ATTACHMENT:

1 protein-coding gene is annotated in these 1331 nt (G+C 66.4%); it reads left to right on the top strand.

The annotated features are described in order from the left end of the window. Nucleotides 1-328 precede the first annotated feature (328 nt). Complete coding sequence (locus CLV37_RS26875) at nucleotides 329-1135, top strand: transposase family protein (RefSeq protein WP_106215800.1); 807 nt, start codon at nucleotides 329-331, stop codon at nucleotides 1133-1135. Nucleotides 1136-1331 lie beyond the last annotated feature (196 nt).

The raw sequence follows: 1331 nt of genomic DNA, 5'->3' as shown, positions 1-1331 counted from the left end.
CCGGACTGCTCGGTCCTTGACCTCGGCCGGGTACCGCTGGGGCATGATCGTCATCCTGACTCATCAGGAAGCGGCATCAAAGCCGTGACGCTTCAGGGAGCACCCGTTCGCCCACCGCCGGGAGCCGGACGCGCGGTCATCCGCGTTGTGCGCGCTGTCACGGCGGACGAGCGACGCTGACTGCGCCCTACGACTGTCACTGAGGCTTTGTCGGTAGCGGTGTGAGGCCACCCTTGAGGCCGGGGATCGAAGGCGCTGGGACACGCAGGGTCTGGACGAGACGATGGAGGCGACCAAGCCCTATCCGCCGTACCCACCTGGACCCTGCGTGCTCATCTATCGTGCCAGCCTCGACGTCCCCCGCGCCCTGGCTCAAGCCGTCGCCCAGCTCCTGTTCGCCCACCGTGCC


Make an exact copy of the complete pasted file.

1 protein-coding gene is annotated in these 1331 nt (G+C 66.4%); it reads left to right on the top strand.

The annotated features are described in order from the left end of the window. Nucleotides 1-328 precede the first annotated feature (328 nt). Complete coding sequence (locus CLV37_RS26875) at nucleotides 329-1135, top strand: transposase family protein (RefSeq protein WP_106215800.1); 807 nt, start codon at nucleotides 329-331, stop codon at nucleotides 1133-1135. Nucleotides 1136-1331 lie beyond the last annotated feature (196 nt).

The raw sequence follows: 1331 nt of genomic DNA, 5'->3' as shown, positions 1-1331 counted from the left end.
CCGGACTGCTCGGTCCTTGACCTCGGCCGGGTACCGCTGGGGCATGATCGTCATCCTGACTCATCAGGAAGCGGCATCAAAGCCGTGACGCTTCAGGGAGCACCCGTTCGCCCACCGCCGGGAGCCGGACGCGCGGTCATCCGCGTTGTGCGCGCTGTCACGGCGGACGAGCGACGCTGACTGCGCCCTACGACTGTCACTGAGGCTTTGTCGGTAGCGGTGTGAGGCCACCCTTGAGGCCGGGGATCGAAGGCGCTGGGACACGCAGGGTCTGGACGAGACGATGGAGGCGACCAAGCCCTATCCGCCGTACCCACCTGGACCCTGCGTGCTCATCTATCGTGCCAGCCTCGACGTCCCCCGCGCCCTGGCTCAAGCCGTCGCCCAGCTCCTGTTCGCCCACCGTGCC